Sunday, March 05, 2006

UCLA Saves Best Game For Last, Pac-10 Champions

By Bruin Basketball Report

Box Score

In what perhaps was the best 40 minutes played by a UCLA team this year, they sent notice to the rest of the nation: The Bruins are ready for the tournament!

UCLA (24-6, 14-4) dominated their last Pac-10 regular season conference game, defeating Stanford 75-54 at Maples Pavilion. With the win, the Bruins are the outright Pac-10 conference champions for the first time since 1997.

"I'm so happy for our guys," said Howland, "and I'm most glad we're Pac-10 champions. We decided it ourselves. We don't have to wait for anybody and get in backdoor. Any time you win a championship it's special."

So many things went right for the Bruins, and at least for this contest, they played their most complete game of the season.

Four Bruins scored in double figures, and fittingly the Bruins shot 50% in each half.

Senior Ryan Hollins played his finest game of his UCLA career. He scored 13 points, grabbed 8 rebounds, and along with freshman Alfred Aboya, held Stanford’s All Pac-10 conference player Matt Haryasz to just 3-10 shooting and 8 points.

With Hollins fighting for good low post positioning all game, the Bruins passed the ball inside to him and he converted, hitting 5-7 from the floor including 3-4 from the foul line.

Most importantly, the guards did not force the ball into Hollins, but instead were patient and got him the ball inside within the flow of the offense.

With opponent defenses over-playing and pressuring the UCLA guards in games, against Stanford the Bruin big men, especially freshman Luc Richard Mbah a Moute, exploited back cuts to the hoop, and the UCLA guards kept finding them for easy baskets.

Mbah a Moute finished with 13 points on 6-9 shooting, all on lay-ups, and grabbed a team-high 9 rebounds including 5 offensive rebounds.

He made one of the best plays of the year with just 2 seconds left in the first half; he grabbed an offensive rebound with one hand and softly flipped it off the glass to beat the buzzer.

With the last second basket the Bruins went into halftime with a commanding 38-24 lead. Incredibly, it marked the first time in six games since the Bruins actually had a lead going into halftime.

The Bruins achieved the feat by dramatically cutting down on their turnovers. In the game, the Bruins committed just 7 turnovers, and two of them were 24 second violations at the end of the game.

Most impressively, UCLA guards had only one turnover the entire game.

The Bruins had 15 assists playing unselfishly and delivering the ball to the right man at the right time in most instances.

Sophomore guard Jordan Farmar had 7 assists and scored 13 points on 6-14 shooting. Farmar controlled the tempo of the game in his 28 minutes of play. He got to the basket for lay-ups numerous times by either splitting the high screen up on top, or rubbing off a high-post pick.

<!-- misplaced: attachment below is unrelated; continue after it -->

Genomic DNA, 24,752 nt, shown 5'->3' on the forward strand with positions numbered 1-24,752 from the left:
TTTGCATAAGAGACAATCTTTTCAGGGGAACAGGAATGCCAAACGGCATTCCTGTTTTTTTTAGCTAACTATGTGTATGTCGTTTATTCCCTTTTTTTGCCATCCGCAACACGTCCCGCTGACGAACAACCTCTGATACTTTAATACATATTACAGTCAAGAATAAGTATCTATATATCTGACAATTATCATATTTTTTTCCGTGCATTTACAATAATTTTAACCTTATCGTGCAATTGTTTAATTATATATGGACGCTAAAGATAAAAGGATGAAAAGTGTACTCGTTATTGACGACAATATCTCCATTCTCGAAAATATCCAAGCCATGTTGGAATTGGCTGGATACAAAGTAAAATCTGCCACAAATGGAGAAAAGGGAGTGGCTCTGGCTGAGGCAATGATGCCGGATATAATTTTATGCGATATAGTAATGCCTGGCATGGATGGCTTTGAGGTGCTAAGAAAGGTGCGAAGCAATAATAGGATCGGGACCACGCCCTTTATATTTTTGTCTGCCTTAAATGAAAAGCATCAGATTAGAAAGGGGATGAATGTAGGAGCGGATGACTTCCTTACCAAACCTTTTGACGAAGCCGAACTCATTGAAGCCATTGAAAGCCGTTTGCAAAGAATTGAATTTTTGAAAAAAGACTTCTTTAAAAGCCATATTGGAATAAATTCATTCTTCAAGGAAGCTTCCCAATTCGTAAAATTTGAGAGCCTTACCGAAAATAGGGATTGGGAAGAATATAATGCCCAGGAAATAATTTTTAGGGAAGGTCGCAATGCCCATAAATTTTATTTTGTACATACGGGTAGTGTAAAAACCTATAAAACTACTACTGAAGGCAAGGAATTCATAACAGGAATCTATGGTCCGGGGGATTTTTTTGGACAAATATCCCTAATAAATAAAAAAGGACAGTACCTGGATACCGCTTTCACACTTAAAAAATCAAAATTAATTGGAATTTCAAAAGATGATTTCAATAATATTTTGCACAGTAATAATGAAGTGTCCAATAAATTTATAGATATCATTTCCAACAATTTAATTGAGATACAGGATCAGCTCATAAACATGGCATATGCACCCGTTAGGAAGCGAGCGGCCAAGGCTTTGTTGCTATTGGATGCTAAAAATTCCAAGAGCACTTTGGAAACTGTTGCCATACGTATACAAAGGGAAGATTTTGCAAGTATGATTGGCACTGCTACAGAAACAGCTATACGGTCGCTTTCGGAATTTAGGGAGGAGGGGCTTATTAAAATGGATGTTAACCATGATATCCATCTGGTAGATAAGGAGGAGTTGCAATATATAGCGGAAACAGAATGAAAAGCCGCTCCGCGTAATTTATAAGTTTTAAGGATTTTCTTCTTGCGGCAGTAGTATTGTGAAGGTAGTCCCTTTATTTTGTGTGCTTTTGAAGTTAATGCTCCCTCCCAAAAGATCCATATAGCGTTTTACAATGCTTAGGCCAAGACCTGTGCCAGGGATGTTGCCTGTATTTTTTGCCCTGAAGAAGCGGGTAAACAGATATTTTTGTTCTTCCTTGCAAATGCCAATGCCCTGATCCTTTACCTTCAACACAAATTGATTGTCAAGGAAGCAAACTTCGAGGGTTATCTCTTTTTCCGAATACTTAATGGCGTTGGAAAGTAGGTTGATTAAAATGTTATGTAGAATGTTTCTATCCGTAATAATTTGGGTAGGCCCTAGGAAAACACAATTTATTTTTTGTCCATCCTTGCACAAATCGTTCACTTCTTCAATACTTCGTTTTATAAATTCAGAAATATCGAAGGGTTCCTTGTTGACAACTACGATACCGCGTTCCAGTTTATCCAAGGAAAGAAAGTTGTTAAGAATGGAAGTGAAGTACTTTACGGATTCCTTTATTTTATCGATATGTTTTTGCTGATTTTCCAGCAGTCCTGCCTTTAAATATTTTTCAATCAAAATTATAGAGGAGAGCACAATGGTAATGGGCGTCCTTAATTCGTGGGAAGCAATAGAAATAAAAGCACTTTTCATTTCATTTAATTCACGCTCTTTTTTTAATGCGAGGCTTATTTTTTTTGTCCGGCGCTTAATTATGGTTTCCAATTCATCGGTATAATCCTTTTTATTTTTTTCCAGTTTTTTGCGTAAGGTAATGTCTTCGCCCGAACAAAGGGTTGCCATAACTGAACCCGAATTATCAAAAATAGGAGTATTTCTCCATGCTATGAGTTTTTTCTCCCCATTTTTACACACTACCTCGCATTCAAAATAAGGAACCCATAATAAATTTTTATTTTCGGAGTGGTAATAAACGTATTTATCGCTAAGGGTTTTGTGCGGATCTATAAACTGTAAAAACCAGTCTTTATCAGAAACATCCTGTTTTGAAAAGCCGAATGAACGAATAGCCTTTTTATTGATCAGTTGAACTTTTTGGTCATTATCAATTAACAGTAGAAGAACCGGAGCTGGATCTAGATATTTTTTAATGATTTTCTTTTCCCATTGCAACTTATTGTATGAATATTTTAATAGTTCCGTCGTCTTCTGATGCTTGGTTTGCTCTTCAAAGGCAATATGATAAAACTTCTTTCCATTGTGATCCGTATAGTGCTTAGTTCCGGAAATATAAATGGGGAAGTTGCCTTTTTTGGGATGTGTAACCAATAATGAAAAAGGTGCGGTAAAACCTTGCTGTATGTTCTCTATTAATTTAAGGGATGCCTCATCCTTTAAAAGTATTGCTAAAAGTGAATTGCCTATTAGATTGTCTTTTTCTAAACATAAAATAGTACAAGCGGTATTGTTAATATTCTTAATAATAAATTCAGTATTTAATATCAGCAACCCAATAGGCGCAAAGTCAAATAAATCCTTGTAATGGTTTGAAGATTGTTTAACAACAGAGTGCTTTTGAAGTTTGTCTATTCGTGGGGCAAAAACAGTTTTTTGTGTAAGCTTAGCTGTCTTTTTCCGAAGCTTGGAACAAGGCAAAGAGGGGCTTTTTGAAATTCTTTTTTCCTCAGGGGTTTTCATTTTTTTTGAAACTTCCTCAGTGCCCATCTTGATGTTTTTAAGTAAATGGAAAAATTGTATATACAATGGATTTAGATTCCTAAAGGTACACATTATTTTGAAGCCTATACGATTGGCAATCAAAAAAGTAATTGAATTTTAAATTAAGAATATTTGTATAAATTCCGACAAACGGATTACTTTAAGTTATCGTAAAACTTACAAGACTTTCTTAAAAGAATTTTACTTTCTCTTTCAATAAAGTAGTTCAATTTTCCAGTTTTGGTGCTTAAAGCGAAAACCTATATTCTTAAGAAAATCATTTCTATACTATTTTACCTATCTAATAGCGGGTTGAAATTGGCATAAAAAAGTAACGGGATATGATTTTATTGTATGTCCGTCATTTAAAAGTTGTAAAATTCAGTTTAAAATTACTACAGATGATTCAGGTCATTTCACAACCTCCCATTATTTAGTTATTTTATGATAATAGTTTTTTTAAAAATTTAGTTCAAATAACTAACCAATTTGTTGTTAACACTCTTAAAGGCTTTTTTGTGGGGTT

Continuing his good play in the late season is freshman guard Darren Collison. He scored 6 points and played under control throughout the game in guiding the offense. His defense was stellar again as he used his speed to hound opponents or deflect passes.

Cameroon freshman Alfred Aboya scored only 1 point and grabbed 4 rebounds, but his contributions to the game do not show up on any stat sheet. His physical and aggressive presence inside the paint changes and disrupts opposing team offenses.

Moreover, UCLA’s frontline held Stanford’s Haryasz, Peter Prowitt, Taj Fingers, and Lawrence Hill – to a combined 6-20 shooting.

"I can't remember a team that's come in here and beat us as handily as that team did," Cardinal coach Trent Johnson said. "This was by far the best team we faced this year.”

Sophomore Arron Afflalo efficiently led all Bruin scorers with 16 points on just 5-7 shooting. Afflalo was 3-5 from the three-point line – including converting on a four-point play when he was fouled making a shot from behind the arc.

Afflalo performed a lock-down defensive job on Stanford senior Chris Hernandez.

Hernandez, the Cardinal’s second leading scorer, only attempted 5 field goal attempts and finished with just 9 points. Afflalo denied Hernandez from getting the ball, and his teammates helped pressure him whenever he had the ball. Hernandez did not score his first field goal until the opening minutes of the second half.

Coming off the bench to spark the Bruin team was freshman Michael Roll. He was more assertive with his shot than in previous games. Roll was 3-4 on three-pointers finishing with 9 points.

UCLA will face a lot of zone defenses in the tournament, and their ability to hit from the perimeter will be key - and the team will need Roll to shoot as he did today in upcoming games.

As a team the Bruins shot 8-17 from beyond the three-point arc for a sizzling 47%. They also out-rebounded Stanford 27-22 in the game.

Stanford shot 43.9% from the floor. Senior Dan Grunfeld, playing his last game as a collegiate, had 12 points; and freshman Anthony Goode had 14 points but it wasn’t nearly enough for the Cardinal.

UCLA sweeps Stanford for the first time since 1995, and now head into the Pac-10 tournament next week as the No.1 seed.

The Bruins will play the winner of No.8 seed Oregon St/No.9 seed Arizona St. game on Thursday March 9.



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